For investors, the real danger of crises such as this one is the possibility of suffering a permanent loss of capital. For the most part, this eventuality typically stems from one of four (mostly avoidable) strategies.
Let’s have a look at each of these in turn:
Exposed or Leveraged Stocks: owning aggressive or highly leveraged stocks can be appealing in the good times, but when circumstances turn ugly these companies can find themselves in a precarious position. In 2008 a range of major companies including Centro Properties Group, Babcock and Brown, and ABC Learning Centres – to name a few – suffered such catastrophic failure and ceased to exist. When this occurs, the investor’s capital is lost forever and cannot partake in the rebound when it comes.
More mundane blue chip stocks may not hold the same “leveraged beta” appeal in the good times, but can often be a better bet over the full cycle as they are generally well placed to profit from the pick up in economic conditions that typically follows a downturn.
Trying to Time Markets: fear and greed can be powerful motivators, particularly in extraordinary times such as we are experiencing right now. Investors are prone to doing things that they normally wouldn’t.
The stress and uncertainty can prompt investors to “sell out” in the depths of a crisis in the belief they can buy back into markets when things are looking rosier. However, stock prices generally recover before sentiment does, leaving little or no window for investors to “get back in” at the same or a lower prices than when they exited. If they re-enter at a higher price, they lock in permanent losses.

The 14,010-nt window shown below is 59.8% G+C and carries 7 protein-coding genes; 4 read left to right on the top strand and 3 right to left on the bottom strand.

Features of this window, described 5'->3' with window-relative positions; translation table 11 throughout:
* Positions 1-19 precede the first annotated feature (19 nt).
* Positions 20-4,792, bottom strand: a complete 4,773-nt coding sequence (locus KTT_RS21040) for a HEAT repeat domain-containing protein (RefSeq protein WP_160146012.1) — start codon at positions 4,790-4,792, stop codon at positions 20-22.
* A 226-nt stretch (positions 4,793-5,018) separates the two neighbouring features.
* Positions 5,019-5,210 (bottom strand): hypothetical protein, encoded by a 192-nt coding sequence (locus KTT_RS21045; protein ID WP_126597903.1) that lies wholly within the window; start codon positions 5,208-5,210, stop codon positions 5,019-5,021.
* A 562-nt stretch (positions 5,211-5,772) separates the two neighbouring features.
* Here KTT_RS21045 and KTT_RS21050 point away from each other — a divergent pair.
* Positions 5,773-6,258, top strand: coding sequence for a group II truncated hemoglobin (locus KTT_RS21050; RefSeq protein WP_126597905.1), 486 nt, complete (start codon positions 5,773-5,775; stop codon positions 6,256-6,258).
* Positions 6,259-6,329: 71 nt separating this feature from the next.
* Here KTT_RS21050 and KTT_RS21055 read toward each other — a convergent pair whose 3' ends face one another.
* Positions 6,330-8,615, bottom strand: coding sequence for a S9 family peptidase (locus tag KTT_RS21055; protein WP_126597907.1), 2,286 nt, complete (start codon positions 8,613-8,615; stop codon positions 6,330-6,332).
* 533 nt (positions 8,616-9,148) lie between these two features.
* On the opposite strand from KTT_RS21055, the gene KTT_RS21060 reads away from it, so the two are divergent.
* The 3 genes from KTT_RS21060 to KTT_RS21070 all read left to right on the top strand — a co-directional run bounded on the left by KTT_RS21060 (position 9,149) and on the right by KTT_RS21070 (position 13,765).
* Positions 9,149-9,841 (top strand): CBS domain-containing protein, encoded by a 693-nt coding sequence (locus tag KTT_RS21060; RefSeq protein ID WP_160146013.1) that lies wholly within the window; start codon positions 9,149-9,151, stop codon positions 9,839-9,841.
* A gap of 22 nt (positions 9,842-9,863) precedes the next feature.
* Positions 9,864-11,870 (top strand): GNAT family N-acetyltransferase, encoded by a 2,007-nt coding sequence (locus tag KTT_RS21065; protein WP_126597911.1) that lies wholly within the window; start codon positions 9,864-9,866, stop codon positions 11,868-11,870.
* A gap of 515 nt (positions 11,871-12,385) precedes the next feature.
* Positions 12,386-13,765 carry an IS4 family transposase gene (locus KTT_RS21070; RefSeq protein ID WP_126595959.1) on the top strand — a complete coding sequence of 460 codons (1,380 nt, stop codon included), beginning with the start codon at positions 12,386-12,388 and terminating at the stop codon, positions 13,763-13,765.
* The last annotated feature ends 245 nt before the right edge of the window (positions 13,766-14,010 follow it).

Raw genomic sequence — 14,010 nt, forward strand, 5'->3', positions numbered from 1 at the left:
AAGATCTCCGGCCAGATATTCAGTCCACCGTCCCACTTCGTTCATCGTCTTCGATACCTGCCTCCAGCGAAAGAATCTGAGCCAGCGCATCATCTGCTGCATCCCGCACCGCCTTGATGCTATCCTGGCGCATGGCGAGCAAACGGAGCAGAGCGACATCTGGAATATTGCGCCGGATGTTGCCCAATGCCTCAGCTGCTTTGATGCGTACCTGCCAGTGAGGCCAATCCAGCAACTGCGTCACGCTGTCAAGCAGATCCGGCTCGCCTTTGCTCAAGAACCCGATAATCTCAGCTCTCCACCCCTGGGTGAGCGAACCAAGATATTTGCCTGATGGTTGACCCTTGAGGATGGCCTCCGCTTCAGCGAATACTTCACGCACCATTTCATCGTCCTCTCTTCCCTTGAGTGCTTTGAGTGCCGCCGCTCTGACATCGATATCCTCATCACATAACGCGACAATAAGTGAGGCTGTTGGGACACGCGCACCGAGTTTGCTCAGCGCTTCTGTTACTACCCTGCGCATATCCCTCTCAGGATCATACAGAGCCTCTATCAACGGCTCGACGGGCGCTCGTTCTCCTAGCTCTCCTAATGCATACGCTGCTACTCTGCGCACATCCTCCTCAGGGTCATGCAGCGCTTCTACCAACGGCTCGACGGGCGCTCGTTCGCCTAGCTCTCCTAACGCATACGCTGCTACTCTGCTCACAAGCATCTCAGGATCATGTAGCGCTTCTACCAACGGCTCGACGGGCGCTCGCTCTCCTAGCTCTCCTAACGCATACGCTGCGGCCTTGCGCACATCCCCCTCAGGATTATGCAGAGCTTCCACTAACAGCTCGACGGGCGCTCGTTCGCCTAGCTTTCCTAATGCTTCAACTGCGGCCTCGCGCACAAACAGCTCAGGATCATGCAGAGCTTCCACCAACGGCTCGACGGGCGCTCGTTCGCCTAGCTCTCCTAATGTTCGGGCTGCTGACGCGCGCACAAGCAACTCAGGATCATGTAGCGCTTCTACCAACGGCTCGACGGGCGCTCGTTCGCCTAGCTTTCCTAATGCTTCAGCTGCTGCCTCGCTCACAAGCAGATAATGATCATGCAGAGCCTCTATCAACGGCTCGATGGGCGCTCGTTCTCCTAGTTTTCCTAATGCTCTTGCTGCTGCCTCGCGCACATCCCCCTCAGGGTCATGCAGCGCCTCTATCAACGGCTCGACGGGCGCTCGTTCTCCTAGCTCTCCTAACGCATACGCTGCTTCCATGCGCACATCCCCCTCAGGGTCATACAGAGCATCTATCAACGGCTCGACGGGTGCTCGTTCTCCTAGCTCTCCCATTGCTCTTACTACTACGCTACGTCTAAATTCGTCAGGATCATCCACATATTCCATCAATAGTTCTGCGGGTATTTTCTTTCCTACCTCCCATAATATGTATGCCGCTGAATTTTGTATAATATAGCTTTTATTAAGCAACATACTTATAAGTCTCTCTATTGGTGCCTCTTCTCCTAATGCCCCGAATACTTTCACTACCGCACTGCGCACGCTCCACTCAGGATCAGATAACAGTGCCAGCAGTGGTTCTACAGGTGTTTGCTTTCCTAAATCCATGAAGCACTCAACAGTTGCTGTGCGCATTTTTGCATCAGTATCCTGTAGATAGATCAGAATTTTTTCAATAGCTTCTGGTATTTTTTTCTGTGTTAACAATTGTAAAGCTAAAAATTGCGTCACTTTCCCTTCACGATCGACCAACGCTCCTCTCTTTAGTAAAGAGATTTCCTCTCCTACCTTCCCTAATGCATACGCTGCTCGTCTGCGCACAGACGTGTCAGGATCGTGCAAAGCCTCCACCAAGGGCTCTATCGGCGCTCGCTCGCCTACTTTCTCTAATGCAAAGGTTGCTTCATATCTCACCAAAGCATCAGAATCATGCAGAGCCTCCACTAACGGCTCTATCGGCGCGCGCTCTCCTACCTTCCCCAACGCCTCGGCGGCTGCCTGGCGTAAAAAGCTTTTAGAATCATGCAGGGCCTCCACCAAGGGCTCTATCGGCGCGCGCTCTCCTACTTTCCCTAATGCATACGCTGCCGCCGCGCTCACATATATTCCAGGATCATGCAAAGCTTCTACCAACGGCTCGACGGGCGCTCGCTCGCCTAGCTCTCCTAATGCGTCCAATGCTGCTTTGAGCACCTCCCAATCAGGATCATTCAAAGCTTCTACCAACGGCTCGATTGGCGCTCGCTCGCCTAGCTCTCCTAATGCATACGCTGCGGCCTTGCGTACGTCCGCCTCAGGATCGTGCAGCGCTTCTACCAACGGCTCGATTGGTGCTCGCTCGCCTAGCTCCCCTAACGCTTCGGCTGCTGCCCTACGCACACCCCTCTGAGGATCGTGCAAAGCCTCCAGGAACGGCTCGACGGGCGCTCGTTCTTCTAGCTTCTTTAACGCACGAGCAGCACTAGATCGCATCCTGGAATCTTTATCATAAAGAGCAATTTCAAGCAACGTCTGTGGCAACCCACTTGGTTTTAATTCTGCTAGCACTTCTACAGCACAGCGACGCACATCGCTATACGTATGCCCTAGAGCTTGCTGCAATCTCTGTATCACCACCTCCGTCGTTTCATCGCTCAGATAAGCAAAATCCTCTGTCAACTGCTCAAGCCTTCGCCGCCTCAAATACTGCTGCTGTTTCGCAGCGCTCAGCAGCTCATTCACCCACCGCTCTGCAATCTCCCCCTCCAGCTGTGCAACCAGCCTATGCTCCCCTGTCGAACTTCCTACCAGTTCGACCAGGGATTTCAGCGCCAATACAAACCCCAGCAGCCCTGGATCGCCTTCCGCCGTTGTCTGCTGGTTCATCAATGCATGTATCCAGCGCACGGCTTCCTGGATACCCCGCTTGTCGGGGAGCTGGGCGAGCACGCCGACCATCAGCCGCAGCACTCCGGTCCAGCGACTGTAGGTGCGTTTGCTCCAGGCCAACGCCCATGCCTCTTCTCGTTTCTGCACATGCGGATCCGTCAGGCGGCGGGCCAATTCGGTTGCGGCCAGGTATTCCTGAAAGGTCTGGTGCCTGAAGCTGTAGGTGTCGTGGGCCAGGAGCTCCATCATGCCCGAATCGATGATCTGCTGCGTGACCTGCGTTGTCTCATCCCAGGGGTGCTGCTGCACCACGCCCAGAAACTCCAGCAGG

Too much Leverage: excessive borrowing brings more households and businesses unstuck than any other strategy. Unfortunately, when it comes to markets and the business cycle, things have a habit of all going wrong at the same time. If leverage has to be unwound in times of economic calamity, when prices are depressed, then equity (capital) can be wiped out.
Drawing Rate too High: in the good times, when portfolios are producing consistently strong returns, investors can get lulled into a sense of confidence, resulting in them becoming accustomed to taking higher drawings rates – “why can’t I draw 6% of my balance each year if my portfolio is delivering 8% pa?”.
It’s easy to forget that portfolios don’t deliver above trend returns forever. Thus, in the good times it is prudent to store away some of the excess returns in order that you have a buffer for the inevitable below trend years.
A 6% drawings rate that may seem quite reasonable in the good times, can quickly become a much higher drawing rate if the value of your portfolio falls substantially. For example, if you had $2 million invested and were drawing 6% pa or $120K prior to the crisis, and your portfolio subsequently falls in value by one third, then your drawings rate suddenly becomes an unsustainable 9%. If dividends, rent and interest from your portfolio reduce as well, this can send your portfolio into a tailspin.